The Hippo


Jun 27, 2019








Positions (mostly) filled
Despite nationwide shortages, state mental hospital is staffed up

By Ryan Lessard

 New Hampshire Hospital’s clinical staffing is now stable, according to Dartmouth’s head of psychiatry, despite a contract kerfuffle this summer, an exodus of about a dozen clinical staff last year and a national shortage of psychiatrists.

The shortage  
New Hampshire Hospital is a state-run mental hospital, but its psychiatric clinicians are staffed by Dartmouth-Hitchcock. Earlier this month, Dartmouth and the state settled a contract dispute over its staffing of New Hampshire Hospital, the inpatient psychiatric institute in Concord. At issue was whether Dartmouth had the required 11 general psychiatrists on staff, plus a geriatric psychiatrist, and whether it had reported its numbers accurately to the state. The hospital was short by two psychiatrists. 
The most recent available staffing report from the state dated July 31 shows there are 10.8 full-time equivalent general psychiatrists out of 11 and a geriatric psychiatrist.
In May, Gov. Chris Sununu fired the CEO of the hospital over the issue. Dartmouth rejoined at the time saying it had reported the numbers accurately and that the state was making it “impossible” to fulfill staffing levels because of statements from the governor and other state officials suggesting Dartmouth was untrustworthy.
Dr. Alan Green, the head of the psychiatry department at Dartmouth’s Geisel School of Medicine, said the psychiatry field has changed a lot over the past couple decades.
“Many of the psychiatrists … are older and retiring and I think there’s been a problem that there hasn’t been development of enough new psychiatrists over the last 20 years,” Green said. “So there’s, at this point, a national shortage of psychiatrists.”
According to a 2015 report by Merritt Hawkins, only about 6,000 new psychiatrists will graduate from medical school over the next four years, while about 12,500 current psychiatrists will retire over that period.
Making the shortage even more sharply felt is heightened demand for psychiatric services. Green said that the demand has risen especially in the past five years commensurate to the public’s recognition that people with mental disorders aren’t getting adequate care across the country. More than ever before, psychiatrists are working collaboratively with primary care offices, he said.
“And that’s put an even further strain on … psychiatrists. There simply aren’t enough of them,” Green said.
He said that difficulty is certainly felt here. At New Hampshire Hospital, they’ve been able to fill the posts they need to fill for now, but when someone gets promoted internally, there will probably be a longer lag time to fill that vacated position, Green said.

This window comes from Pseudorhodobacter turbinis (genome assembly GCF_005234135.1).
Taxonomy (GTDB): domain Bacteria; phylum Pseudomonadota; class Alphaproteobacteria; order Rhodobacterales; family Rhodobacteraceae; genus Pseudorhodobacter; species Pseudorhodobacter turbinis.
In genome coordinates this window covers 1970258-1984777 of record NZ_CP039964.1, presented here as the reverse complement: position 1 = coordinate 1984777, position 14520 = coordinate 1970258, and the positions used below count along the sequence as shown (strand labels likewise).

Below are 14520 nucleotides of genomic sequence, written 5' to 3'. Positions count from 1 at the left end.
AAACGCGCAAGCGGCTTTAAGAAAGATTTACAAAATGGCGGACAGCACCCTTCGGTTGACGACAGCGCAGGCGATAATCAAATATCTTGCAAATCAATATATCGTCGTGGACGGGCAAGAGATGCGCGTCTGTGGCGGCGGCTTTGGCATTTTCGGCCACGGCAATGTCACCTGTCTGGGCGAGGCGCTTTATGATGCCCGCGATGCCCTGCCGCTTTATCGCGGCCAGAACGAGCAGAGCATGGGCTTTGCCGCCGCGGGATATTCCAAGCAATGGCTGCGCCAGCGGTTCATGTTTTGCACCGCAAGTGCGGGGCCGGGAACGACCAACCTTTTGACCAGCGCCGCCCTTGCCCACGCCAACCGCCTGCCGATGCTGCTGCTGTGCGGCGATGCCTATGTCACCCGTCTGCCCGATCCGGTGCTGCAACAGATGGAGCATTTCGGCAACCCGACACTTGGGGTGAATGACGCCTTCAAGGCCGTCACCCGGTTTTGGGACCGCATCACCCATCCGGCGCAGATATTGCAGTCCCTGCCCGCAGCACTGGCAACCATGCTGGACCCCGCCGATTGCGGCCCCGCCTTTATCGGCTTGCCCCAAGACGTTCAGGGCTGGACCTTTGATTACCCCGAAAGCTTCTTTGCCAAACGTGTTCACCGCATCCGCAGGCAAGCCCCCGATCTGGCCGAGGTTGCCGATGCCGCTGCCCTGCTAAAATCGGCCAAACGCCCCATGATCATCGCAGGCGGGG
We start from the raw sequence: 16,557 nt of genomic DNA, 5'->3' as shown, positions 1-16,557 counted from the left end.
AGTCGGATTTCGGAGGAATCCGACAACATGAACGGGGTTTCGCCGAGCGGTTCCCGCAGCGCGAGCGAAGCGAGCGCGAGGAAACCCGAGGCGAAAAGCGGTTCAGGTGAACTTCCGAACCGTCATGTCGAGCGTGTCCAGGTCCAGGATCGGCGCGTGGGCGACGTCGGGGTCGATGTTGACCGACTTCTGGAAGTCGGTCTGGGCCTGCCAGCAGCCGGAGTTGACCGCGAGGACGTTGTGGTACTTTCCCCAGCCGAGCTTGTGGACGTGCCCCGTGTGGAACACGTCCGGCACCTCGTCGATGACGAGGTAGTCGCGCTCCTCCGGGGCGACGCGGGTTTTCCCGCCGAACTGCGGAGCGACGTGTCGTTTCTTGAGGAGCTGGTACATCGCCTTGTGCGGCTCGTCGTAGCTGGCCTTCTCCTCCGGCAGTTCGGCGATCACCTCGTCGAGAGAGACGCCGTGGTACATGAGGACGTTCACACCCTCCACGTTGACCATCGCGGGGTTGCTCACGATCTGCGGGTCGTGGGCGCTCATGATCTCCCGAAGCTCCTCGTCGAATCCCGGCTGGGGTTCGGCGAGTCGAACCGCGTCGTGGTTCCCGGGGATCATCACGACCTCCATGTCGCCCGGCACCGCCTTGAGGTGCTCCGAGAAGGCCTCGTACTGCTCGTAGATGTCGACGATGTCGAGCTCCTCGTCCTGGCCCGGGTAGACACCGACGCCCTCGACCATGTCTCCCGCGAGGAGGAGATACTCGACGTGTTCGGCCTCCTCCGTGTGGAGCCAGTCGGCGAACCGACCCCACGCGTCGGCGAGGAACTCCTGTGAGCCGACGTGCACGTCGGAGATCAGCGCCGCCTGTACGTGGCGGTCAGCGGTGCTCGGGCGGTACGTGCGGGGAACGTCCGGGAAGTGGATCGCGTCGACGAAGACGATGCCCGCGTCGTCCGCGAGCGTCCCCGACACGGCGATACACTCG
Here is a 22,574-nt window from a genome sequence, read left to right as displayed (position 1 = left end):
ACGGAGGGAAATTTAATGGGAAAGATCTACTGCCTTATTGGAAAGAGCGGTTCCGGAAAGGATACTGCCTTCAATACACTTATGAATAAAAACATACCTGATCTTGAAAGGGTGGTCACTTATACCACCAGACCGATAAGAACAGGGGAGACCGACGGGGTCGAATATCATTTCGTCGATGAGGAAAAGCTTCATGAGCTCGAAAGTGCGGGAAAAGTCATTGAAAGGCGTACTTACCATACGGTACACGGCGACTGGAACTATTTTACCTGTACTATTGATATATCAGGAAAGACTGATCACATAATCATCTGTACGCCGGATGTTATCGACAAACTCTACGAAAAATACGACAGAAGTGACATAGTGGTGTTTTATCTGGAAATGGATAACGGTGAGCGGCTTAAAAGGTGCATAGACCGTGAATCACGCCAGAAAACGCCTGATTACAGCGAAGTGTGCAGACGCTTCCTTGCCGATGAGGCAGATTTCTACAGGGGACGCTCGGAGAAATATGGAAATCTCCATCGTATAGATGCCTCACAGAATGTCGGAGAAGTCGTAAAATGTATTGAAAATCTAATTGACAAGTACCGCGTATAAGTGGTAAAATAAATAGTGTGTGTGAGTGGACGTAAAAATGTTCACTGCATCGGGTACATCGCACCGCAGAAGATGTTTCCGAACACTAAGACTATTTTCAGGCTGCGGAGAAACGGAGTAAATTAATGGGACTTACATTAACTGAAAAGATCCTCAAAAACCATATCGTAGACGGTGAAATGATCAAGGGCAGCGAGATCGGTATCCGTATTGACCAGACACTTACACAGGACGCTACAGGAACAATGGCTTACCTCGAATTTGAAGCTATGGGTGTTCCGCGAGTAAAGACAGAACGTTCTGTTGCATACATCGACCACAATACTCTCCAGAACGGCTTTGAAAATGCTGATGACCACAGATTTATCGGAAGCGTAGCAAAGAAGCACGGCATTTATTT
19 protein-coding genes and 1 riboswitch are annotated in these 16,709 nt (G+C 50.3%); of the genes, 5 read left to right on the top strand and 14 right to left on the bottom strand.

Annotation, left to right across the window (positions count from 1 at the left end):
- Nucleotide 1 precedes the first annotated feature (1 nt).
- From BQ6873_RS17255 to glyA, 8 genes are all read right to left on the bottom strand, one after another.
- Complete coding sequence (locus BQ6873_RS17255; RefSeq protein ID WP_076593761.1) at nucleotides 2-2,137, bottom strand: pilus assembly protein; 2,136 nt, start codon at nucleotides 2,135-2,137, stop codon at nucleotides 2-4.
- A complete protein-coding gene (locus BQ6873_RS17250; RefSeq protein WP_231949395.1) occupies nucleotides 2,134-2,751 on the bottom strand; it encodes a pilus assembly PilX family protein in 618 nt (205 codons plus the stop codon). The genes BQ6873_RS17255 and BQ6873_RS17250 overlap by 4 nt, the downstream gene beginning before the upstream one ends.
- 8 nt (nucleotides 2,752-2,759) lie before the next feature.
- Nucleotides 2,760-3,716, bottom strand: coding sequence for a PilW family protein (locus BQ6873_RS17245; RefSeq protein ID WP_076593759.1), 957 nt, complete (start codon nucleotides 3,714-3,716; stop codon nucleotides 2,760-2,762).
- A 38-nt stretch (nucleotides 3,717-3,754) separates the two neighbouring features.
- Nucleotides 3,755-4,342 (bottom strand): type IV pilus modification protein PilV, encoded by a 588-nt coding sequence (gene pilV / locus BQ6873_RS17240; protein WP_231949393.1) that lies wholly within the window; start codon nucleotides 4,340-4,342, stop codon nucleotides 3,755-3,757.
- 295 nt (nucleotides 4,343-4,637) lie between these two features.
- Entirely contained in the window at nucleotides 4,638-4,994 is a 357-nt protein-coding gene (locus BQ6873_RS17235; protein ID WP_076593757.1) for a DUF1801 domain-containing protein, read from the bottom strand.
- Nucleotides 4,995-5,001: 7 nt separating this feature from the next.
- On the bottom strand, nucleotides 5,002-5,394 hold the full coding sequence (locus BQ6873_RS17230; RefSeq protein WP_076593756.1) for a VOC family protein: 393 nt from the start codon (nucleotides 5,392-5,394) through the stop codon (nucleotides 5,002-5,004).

Last year, Cheshire Medical Center/Dartmouth-Hitchcock Keene closed its psychiatric wing because it couldn’t recruit enough psychiatrists. But New Hampshire Hospital has some things Cheshire didn’t have, which may have helped with recruitment.
Finding new recruits
Green said one of the biggest advantages New Hampshire Hospital has is its connection with the medical school. They will often hire fresh grads, and most of the psychiatrists who have worked there trained at Dartmouth, he said. Plus, the mental hospital is a popular training site for residents.
“That’s made it possible for us to recruit really top-notch people, psychiatrists, advance practice nurses and others, to work at what is really a wonderful hospital,” Green said.
Talented psychiatrists are often looking for a place that’s a center of learning and research, and New Hampshire Hospital often fits the bill because of its association with the medical school, Green said.
Lisa Mistler, a psychiatrist at the mental hospital and the president of the New Hampshire Psychiatric Society, agrees the affiliation with the school was key when the mental health hospital was trying to find the clinical staff it needed to become stable. She said the success it had at hiring psychiatrists was “remarkable” considering the nationwide shortage.
Part of that success was due to Dartmouth stepping up its recruitment efforts.
At it’s peak, it had a recruiting task force of about half a dozen people working to find the clinical staff the mental hospital needed to meet the requirements of the contract. Dartmouth, with the help of an outside firm, did outreach to thousands of psychiatrists and advanced practice psychiatric nurses through mailers and cold calling and events, according to Dartmouth recruiter Kyle Hayman. Then the recruiters set up over 100 initial interviews with candidates for New Hampshire Hospital. Hayman said that was significantly more than previous years and Dartmouth spent upward of $100,000 in the past year’s recruitment efforts.
“We have a very active recruitment system,” Green said. “We basically scour the national network.” 
Currently, Hayman said, the hospital still has four clinical positions to fill for a geriatric psychiatrist, an addiction psychiatrist and two general adult psychiatrists. 

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